Thursday, July 02, 2009

Black & Blue

I have been waiting for Brandon Brown to post about fashion as he promised last month but can wait no more. In the the spirit of and in response to The Talking Points, I herewith discourse upon some fashion points, gleaned over the decades.

I thought to start with basics. Some kind of denim, let’s say jeans or a skirt, and a black top. A completely neutral, unisex ensemble that says about you only that you might like to play it safe. It doesn’t even say for sure that you like to play it safe. It’s that neutral. I went to a party a while ago and wondered what to wear and wore black shirt and jeans and found that about half the people there were similarly attired. Conclusion? Always a good choice, but not really a statement.

But what about the rule of having one thing out of whack? A rule that can be applied to poetry as well as to fashion. For me, in the case in point, it was a ridiculous necklace and mildly absurd scarf. Right now today – in black & blue – I am wearing bracelets and a necklace that I made myself. Nerdy? Oh yeah.

Of course an easy solution to the statement thing is the used t-shirt with something written on it. The t-shirt should be faded, the statement oblique. I believe this began in the 80s but it might have been earlier. It is always effective but a little too cool.

Okay, hard to get anything written here on during breaks. Back this morning and am in denim again, jeans. I believe these are classic mother jeans. More turquoise than indigo (didn’t I just hear a story about real indigo-dyed jeans being expensive – can’t remember details.) I am wearing these jeans because I am a mother and also of a certain age. There was a time when I worried that light jeans were actually stonewashed, having forgotten the exact meaning of that term from the 70s, even though I was, you know, there. Alli Warren said something one day about stonewashed jeans that put the fear of god into me. I think it was “I definitely need to wear stonewashed jeans” or something equally devastating. Do they even exist anymore, I worried. Was I accidentally wearing them? Finally I gave up and focused on pegging the jeans I have, something I hadn’t done since the aforementioned 70s when there was a traverse from bell bottoms and back to them. Finally I gave up on that and just wear em as I buy em.

Note: I remember Dinah Shore had a daytime TV show a long time ago. This was in the Burt Reynolds days. She said once that jeans cover a lot of “figure faults.” I was intrigued by the term “figure faults” which I intuited she had retained from the 50s. I had assumed you had to be perfect to wear jeans, but not true! I think this was in the 60s. I was just a child, darlings.

Next, folded up jean cuffs – is it over?

11 Comments:

Blogger BB said...

I'm called out!

The "thing out of whack" is what Barthes dwells on and calls "the detail" or the distinguishing thing and situates in the post-Revolutionary moment which purported to break down distinctions between the classes. But in the form of the "outfit" you're talking about--the black shirt and jeans--the detail feels like the place for communication, exactly. It's how you perform your sartorial symptoms. It's risky--because it dwells in the threshold of the fetish and is easily overdetermined. I love them! I just bought a pearl necklace and a wristband with a big red heart on it.

sorry for the empty promises. meanwhile--folded up jean cuffs--I don't think they're over. With certain shoes and configurations, they're totally utilitarian and certainly summery when one goes sockless.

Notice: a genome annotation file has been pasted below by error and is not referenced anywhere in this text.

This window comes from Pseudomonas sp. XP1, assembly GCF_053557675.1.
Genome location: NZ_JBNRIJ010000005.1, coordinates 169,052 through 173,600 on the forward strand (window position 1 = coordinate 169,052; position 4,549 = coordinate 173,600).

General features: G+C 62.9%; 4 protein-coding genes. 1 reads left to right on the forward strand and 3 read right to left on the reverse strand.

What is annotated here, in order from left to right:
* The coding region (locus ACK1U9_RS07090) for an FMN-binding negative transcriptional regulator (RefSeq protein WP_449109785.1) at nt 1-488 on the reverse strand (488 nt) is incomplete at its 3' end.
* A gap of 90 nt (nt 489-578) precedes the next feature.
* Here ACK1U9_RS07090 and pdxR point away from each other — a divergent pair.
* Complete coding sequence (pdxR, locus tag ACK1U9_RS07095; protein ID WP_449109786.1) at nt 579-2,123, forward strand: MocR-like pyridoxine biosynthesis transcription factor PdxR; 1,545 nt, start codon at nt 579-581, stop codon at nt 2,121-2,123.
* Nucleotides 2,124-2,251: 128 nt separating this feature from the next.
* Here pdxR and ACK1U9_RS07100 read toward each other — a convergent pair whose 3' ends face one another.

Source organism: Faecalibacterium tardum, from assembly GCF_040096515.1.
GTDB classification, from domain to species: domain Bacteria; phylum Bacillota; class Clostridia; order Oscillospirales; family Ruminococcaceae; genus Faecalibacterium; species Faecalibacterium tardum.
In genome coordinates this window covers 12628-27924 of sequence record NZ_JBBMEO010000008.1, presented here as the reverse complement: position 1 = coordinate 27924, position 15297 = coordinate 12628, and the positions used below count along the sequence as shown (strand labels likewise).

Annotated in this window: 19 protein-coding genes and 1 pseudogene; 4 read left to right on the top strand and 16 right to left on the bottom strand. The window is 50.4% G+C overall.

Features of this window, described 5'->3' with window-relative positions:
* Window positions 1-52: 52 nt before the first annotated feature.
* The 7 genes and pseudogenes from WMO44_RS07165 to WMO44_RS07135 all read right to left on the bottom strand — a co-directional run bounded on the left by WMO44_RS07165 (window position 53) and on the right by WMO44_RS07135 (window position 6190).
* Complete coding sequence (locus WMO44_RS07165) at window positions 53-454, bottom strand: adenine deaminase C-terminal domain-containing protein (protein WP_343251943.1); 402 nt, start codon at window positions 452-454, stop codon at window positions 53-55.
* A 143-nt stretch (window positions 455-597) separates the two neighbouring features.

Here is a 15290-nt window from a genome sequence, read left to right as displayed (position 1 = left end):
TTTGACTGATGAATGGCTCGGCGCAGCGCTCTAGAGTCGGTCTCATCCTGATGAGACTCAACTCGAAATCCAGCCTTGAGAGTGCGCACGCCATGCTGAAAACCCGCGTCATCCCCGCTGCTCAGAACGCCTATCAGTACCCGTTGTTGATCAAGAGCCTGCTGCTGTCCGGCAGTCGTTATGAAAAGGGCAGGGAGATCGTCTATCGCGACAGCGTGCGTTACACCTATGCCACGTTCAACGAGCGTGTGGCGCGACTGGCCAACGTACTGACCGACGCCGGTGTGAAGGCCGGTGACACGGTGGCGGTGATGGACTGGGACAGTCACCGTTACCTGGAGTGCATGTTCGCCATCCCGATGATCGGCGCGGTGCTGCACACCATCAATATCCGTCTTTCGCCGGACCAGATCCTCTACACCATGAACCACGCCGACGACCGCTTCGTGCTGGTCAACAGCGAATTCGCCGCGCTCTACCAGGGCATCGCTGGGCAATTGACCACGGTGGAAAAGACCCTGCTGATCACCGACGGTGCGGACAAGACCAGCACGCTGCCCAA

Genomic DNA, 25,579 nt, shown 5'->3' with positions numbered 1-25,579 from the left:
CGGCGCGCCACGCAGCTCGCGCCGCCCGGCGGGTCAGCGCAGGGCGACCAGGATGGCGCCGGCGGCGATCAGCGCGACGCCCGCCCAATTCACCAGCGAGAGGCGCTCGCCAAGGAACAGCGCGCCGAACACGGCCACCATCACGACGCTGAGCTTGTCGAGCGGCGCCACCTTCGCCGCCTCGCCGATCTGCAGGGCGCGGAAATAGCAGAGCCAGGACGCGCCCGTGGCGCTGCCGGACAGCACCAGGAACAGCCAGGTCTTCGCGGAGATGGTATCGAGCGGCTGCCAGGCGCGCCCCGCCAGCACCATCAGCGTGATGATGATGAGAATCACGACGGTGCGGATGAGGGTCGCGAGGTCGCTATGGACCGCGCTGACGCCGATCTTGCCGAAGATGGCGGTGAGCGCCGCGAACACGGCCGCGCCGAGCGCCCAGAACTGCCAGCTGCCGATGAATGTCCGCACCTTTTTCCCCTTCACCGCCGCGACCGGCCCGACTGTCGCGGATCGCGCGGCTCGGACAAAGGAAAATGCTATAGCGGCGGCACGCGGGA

I love this post obviously.

9:48 AM  
Blogger Alli Warren said...

O, I kinda sorta remember. I think I was talking about the phenomenon of the return of acid washed jeans. At my age, growing up, they were the jeans your friend's mom wore, and then somewhere in the 2000s they started coming back, along with other horrendous 80s attire. So now you have this sort of ensemble:

http://4.bp.blogspot.com/_USngczWCfCg/RsSdE7WGkhI/AAAAAAAAAA8/ayJkjze4eYY/s320/acid_wash.jpg

which encompasses the witty faded t-shirt as well.

The thing I'm always curious about with fashion is appropriation. The hipster appropriating the Mom. The hip hop star appropriating the old money-loafer-polo-docker-pastel-Ivy-League thing.

But mostly fashion is about money. And time. And class. How's that for an assertive statement?

I could talk about fashion forever. Laura let's go to T-Rex!

9:55 AM  
Blogger Nada said...

My jeans happen to be folded up today, although they are not stonewashed. Rather, they are deep burgundy (that would be the out of whack detail, perhaps).

So, no, not over.

Love the sartoriality, of course. Keep it up!

10:12 AM  
Blogger Laura Moriarty said...

Yes to everything.

Brandon, please send an image of these famous pearls for my planned post on foof or hyper girlie attire.

And now I think I understand acid wash. Brent just accused me of wearing stonewashed jeans today but I knew better than to believe him.

Overstated is fine if one can avoid overdetermined.

I don't agree about the money thing if you are under 30, well maybe 40. Then the vintage and big box trash ensemble one might assert is more effective than many an overdetermined "outfit" sported by those cursed with too many resources and too much leisure.

10:17 AM  
Blogger Laura Moriarty said...

Nada -- I clearly need your help on the hyper girlie. Please backchannel.

10:19 AM  
Blogger rodney k said...

I'm not so invested in the wash or the cuff, but in the pocket. There's a whole language of denim jean pockets--the wide spread of the "mom" jean, the tiny functionless affect of the low-slung young, the flap that buttons, implying that you're cool but up for utility as well.